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Cwiakala v. Giunta

New Jersey Superior Court, Chancery Division

Decided: November 24, 1952.


Colie, J.s.c.


[23 NJSuper Page 262]

This is a suit for specific performance. The matter is now before the court upon a motion for summary judgment. The facts are not in dispute.

On September 6, 1947 defendants Harry Giunta and Carmela Giunta, his wife, entered into a written lease with the plaintiffs, Stanley Cwiakala and Arno J. Pickel, for the rental of a store in premises owned by the Giuntas at 55 16th Avenue in the City of Newark for the term of five years. The lessees were described therein as "Stanley Cwiakala and Arno J. Pickel individually and as co-partners." The lease contained the following provisions:

[23 NJSuper Page 263]

"AND it is further agreed that the party of the second part shall have the option to purchase the said lands and premises located at 55-16th Avenue, Newark, New Jersey, for the sum of Twelve Thousand Dollars ($12,000), payable Five Thousand Dollars ($5000.00) in cash and the balance of the purchase price of Seven Thousand Dollars ($7000.00) to be evidenced by a bond and secured by a mortgage on said premises, the said bond and mortgage to be payable within seven (7) years from the date thereof, with interest at four and one-half per cent (4 1/2%) per annum and payable quarterly, and also with amortization payments of One Thousand Dollars ($1000) per year, payable quarterly; provided, however, that the said option to purchase the said lands and premises shall be exercised by the party of the second part during the term of this lease."

The lease was recorded in the register's office of Essex County on January 12, 1948 in Book I-110 of Deeds for said county on page 358.

On October 16, 1950 the Giuntas entered into long-term leases with the defendants Carmen G. DeMeglio and Charles Gamba for the second and third floor apartments in the premises.

On September 17, 1947 plaintiffs entered into a partnership agreement to conduct a bakery business in the store premises. The partnership continued to November 29, 1950, when plaintiff Cwiakala sold his interest therein to plaintiff Pickel, including his interest in the lease, and took a chattel mortgage for part of the consideration, which mortgage included the lease.

On May 20, 1952 plaintiff Pickel notified the Giuntas that he was the holder of the lease and option to purchase the premises and that he was ready to exercise the option and perform the conditions as provided in the lease. By written agreement dated June 16, 1952 Cwiakala agreed with Pickel to execute the bond and mortgage in the form requested by the option in the lease.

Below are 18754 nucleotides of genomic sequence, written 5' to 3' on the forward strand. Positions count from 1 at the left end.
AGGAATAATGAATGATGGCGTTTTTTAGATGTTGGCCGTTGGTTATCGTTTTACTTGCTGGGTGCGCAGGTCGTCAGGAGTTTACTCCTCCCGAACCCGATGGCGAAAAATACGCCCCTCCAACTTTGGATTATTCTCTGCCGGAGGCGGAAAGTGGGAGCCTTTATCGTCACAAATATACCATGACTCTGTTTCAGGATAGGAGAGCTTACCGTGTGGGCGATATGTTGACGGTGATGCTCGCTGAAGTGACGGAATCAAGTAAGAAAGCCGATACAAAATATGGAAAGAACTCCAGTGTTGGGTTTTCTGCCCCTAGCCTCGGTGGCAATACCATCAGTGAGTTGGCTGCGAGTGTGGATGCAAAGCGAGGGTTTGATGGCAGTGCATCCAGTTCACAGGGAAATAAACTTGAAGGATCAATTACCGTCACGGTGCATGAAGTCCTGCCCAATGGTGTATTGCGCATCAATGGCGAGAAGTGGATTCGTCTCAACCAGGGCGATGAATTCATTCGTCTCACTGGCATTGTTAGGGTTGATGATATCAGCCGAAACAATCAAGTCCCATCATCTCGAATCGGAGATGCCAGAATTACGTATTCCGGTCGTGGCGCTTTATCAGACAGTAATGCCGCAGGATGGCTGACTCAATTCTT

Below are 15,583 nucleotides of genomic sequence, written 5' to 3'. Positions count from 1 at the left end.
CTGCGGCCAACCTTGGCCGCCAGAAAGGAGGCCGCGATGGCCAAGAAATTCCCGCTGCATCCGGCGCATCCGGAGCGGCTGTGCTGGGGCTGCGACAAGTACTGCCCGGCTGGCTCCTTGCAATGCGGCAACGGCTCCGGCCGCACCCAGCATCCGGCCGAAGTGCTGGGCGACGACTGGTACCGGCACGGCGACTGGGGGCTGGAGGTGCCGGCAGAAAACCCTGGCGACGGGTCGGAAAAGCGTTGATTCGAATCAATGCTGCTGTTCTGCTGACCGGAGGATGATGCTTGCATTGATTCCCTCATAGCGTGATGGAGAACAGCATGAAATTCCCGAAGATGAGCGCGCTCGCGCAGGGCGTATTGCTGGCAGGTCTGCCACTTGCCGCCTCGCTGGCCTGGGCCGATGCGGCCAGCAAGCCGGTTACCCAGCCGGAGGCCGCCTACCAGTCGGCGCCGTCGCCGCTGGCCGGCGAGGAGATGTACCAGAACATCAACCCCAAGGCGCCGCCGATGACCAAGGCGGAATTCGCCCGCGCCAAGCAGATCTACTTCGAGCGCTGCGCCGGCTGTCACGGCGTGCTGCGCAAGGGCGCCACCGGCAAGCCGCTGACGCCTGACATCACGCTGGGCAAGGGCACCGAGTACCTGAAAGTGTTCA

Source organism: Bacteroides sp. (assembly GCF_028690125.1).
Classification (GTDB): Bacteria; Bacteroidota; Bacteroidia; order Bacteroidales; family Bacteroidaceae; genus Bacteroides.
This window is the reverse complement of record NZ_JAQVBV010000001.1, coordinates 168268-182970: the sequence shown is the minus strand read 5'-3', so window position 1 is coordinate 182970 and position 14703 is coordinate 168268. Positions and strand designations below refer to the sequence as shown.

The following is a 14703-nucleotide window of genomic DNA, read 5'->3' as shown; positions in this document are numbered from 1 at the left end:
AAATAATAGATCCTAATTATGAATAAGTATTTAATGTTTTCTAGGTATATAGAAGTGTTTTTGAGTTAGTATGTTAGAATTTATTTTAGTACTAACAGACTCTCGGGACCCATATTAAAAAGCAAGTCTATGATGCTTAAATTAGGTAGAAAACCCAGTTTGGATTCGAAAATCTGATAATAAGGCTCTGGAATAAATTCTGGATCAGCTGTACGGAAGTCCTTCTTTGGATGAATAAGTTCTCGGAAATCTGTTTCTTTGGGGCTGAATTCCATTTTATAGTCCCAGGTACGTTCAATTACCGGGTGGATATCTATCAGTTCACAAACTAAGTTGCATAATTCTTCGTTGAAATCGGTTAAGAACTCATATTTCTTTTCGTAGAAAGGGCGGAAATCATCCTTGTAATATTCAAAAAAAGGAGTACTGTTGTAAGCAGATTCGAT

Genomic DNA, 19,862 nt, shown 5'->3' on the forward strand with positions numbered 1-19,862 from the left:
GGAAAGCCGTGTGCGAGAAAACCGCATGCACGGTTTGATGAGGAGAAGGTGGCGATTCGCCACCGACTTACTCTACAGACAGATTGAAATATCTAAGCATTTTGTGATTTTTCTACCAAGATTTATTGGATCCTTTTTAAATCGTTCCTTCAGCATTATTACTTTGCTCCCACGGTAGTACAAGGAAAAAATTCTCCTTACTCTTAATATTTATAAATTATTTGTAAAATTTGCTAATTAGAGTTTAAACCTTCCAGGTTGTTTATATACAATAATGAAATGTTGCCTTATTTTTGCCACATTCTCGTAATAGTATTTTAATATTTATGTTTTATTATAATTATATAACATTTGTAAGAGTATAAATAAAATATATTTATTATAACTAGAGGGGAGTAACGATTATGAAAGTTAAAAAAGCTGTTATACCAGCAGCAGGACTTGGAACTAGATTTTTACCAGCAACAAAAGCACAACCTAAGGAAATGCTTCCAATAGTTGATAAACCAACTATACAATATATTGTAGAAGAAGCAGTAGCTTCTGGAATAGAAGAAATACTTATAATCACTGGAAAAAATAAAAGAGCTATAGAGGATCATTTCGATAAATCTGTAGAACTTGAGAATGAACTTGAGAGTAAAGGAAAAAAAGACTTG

The Giuntas resist this motion upon the sole ground as stated in their brief "that the mortgage obligation provided for in the lease could not be carried out because of the non-existence of the bakery partnership provided for and contemplated in the agreement." This objection is untenable.

[23 NJSuper Page 264]

The provisions of the lease do not make the option to purchase dependent upon the continuance of the bakery partnership. In fact, the lease makes no mention of such a partnership or of any other type of partnership. Even assuming the objection to be valid, it becomes immaterial because plaintiffs have offered to pay the purchase price in cash thus obviating the necessity for a bond secured by a mortgage. Weidenbaum v. Raphael , 83 N.J. Eq. 17 (Ch. 1914); Carluccio v. 607 Hudson St. Holding Co., Inc. , 141 N.J. Eq. 449 (E. & A. 1948).

The defendants DeMeglio and Gamba contend that inasmuch as their leases were made prior to the time plaintiffs exercised their option to purchase, plaintiffs must take the title subject to their leases. The lease was recorded in the Essex County register's office and these defendants are charged with notice thereof, R.S. 46:21-1; McVoy v. Baumann , 93 N.J. Eq. 638 (E. & A. 1922); Page v. Martin , 46 N.J. Eq. 585 (E. & A. 1890), and hence their rights are subject and subordinate to those of the plaintiffs.

"Where the holder of an option exercises his right thereunder and makes a purchase of real estate covered by the option, his act will relate back to the time of giving the option so as to cut off the rights of all persons who with knowledge of the option acquired subsequent interests in the land. Therefore, a holder of an option to purchase real property, given for a valuable consideration and duly accepted, may, under the prevailing rule, maintain a suit for specific performance against one purchasing the property with notice of the option. * * *"

49 Am. Jur., Specific Performance, sec. 148, page 172; see also Page v. Martin, supra. In the latter case the Court of Errors and Appeals approved the doctrine that an option to purchase is equivalent to a conditional agreement to convey.

Where specific performance would be decreed between the original parties to a contract, it will be decreed between all claiming under them, if there are no intervening equities otherwise controlling the case. McVoy v. Baumann, supra.

My conclusion is that summary judgment for specific performance be entered against all defendants.


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